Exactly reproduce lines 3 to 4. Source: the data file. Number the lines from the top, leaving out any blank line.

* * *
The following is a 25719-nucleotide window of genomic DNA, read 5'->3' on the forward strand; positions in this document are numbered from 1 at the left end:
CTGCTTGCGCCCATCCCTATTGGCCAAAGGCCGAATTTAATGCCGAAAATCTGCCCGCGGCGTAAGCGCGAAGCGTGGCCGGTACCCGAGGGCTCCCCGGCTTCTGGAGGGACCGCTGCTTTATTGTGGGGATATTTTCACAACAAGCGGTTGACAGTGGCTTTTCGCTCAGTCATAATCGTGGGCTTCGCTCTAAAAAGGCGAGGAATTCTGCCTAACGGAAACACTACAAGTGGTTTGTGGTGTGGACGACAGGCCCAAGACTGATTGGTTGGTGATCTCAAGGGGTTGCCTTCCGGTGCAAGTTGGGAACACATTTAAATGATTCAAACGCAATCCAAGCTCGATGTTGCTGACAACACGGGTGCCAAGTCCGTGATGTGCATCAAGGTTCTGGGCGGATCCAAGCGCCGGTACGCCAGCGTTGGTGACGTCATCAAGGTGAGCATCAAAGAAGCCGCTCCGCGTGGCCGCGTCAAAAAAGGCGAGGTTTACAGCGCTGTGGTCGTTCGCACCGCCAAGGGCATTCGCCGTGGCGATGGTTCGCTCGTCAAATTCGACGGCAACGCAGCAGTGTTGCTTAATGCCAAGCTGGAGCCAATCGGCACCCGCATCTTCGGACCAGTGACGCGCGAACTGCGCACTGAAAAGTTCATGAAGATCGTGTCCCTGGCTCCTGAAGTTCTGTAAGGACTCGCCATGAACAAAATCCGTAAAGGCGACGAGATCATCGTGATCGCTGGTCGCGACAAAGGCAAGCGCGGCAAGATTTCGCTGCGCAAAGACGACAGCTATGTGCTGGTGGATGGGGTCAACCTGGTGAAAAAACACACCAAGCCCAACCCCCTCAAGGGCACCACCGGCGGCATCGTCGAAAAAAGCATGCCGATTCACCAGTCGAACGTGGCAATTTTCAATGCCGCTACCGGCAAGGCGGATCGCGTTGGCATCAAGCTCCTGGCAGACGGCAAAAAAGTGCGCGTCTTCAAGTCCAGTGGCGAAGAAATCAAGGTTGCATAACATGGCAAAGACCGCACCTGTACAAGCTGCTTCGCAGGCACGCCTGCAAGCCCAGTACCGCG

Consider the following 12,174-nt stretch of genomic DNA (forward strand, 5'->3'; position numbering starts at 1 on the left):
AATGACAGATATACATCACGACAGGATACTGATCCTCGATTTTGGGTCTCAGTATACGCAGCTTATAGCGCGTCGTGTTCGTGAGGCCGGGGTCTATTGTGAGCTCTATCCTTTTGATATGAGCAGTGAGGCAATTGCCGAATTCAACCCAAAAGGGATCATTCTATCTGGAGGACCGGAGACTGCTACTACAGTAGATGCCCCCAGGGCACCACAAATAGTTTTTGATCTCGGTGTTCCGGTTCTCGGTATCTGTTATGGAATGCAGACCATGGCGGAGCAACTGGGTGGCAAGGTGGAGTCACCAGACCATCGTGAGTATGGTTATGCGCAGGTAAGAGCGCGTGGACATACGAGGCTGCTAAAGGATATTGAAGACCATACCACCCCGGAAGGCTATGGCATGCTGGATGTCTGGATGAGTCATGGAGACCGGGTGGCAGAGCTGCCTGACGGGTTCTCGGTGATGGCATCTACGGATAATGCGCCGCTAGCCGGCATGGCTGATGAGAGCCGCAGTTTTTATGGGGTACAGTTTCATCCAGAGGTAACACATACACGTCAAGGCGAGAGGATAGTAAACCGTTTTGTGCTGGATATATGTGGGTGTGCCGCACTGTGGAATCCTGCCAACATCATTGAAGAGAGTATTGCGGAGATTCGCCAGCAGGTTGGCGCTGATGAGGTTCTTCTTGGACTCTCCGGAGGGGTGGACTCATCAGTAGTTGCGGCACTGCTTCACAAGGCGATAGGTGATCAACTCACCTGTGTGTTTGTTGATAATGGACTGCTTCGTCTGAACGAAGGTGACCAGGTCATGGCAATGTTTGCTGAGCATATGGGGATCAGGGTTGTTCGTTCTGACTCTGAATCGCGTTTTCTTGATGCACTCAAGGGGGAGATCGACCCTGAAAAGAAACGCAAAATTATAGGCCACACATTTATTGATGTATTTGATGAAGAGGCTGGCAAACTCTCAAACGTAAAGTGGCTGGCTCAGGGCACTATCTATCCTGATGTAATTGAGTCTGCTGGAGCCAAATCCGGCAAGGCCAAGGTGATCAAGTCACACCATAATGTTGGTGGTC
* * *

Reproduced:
Consider the following 12,174-nt stretch of genomic DNA (forward strand, 5'->3'; position numbering starts at 1 on the left):
AATGACAGATATACATCACGACAGGATACTGATCCTCGATTTTGGGTCTCAGTATACGCAGCTTATAGCGCGTCGTGTTCGTGAGGCCGGGGTCTATTGTGAGCTCTATCCTTTTGATATGAGCAGTGAGGCAATTGCCGAATTCAACCCAAAAGGGATCATTCTATCTGGAGGACCGGAGACTGCTACTACAGTAGATGCCCCCAGGGCACCACAAATAGTTTTTGATCTCGGTGTTCCGGTTCTCGGTATCTGTTATGGAATGCAGACCATGGCGGAGCAACTGGGTGGCAAGGTGGAGTCACCAGACCATCGTGAGTATGGTTATGCGCAGGTAAGAGCGCGTGGACATACGAGGCTGCTAAAGGATATTGAAGACCATACCACCCCGGAAGGCTATGGCATGCTGGATGTCTGGATGAGTCATGGAGACCGGGTGGCAGAGCTGCCTGACGGGTTCTCGGTGATGGCATCTACGGATAATGCGCCGCTAGCCGGCATGGCTGATGAGAGCCGCAGTTTTTATGGGGTACAGTTTCATCCAGAGGTAACACATACACGTCAAGGCGAGAGGATAGTAAACCGTTTTGTGCTGGATATATGTGGGTGTGCCGCACTGTGGAATCCTGCCAACATCATTGAAGAGAGTATTGCGGAGATTCGCCAGCAGGTTGGCGCTGATGAGGTTCTTCTTGGACTCTCCGGAGGGGTGGACTCATCAGTAGTTGCGGCACTGCTTCACAAGGCGATAGGTGATCAACTCACCTGTGTGTTTGTTGATAATGGACTGCTTCGTCTGAACGAAGGTGACCAGGTCATGGCAATGTTTGCTGAGCATATGGGGATCAGGGTTGTTCGTTCTGACTCTGAATCGCGTTTTCTTGATGCACTCAAGGGGGAGATCGACCCTGAAAAGAAACGCAAAATTATAGGCCACACATTTATTGATGTATTTGATGAAGAGGCTGGCAAACTCTCAAACGTAAAGTGGCTGGCTCAGGGCACTATCTATCCTGATGTAATTGAGTCTGCTGGAGCCAAATCCGGCAAGGCCAAGGTGATCAAGTCACACCATAATGTTGGTGGTC